Jun 30 AT 10:02 AM Nick Sarafolean 33 Comments

Large Android tablets are nearing extinction

Lenovo Yoga Tablet 10 HD+ (2) (JPG, Resized)

Over the past few years, we’ve seen tablets take off in a way that nobody expected. The invention that used to be known as “the giant smartphone” has evolved into a breed of devices that millions of people use everyday. Perhaps, though, the size of tablets is something that’s changing. While they used to cover a range of sizes, tablets seem to finally be settling on the sweet spot for what people want.

When Android tablets first began to gain traction, a slew of models hit the market. There were a few small tablets in the mix, but the vast majority were 10-inch monsters that worked to set a standard for what a tablet was. The tablets were big and heavy – believe me, I owned one for a while – but they excelled at productivity and were great for watching media.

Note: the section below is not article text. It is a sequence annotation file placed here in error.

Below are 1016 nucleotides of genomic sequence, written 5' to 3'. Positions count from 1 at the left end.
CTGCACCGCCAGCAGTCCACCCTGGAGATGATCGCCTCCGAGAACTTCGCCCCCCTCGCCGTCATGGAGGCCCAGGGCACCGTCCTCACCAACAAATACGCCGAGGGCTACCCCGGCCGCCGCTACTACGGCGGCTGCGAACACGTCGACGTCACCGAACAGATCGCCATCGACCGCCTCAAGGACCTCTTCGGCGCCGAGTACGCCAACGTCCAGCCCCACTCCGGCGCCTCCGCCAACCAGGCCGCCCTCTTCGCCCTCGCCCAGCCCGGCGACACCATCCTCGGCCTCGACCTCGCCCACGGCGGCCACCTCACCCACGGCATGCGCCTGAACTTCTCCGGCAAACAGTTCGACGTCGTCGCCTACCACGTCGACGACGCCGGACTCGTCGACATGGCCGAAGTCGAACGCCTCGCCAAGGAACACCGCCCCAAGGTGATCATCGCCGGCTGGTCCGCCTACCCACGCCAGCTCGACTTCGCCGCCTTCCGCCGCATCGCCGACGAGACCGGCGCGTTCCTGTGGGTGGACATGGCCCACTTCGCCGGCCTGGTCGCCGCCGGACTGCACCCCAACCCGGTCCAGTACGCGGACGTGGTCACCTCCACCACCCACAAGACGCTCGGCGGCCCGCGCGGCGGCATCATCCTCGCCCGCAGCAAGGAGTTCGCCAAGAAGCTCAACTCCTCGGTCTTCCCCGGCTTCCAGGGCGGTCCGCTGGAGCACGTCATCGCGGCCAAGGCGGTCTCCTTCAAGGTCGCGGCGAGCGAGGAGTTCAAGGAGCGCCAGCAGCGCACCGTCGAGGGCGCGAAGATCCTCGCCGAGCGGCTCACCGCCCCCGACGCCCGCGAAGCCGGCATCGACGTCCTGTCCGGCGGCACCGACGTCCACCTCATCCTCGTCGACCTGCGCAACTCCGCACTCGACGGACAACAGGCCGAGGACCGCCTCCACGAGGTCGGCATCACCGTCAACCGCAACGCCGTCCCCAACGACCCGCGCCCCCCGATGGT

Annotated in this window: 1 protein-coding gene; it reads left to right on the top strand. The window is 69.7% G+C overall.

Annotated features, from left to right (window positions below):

As time went on, smaller tablets began to enter the scene in a more prominent way. A mixture of sizes was available on the market, but many consumers began to opt for the smaller versions that offered more portability while retaining almost all of the features of their larger counterparts. These smaller tablets allowed for more ease of use and an on-the-go factor that the larger tablets struggled with.

Several years since the inception of Android tablets, we’ve seen the market shift dramatically away from larger tablets. The most common devices on the market are 7-inch tablets such as the Nexus 7 and Kindle Fire. Larger 10-inch tablets have struggled to keep up due simply to their size. Of course, portability isn’t the only hindrance to a 10-inch tablet.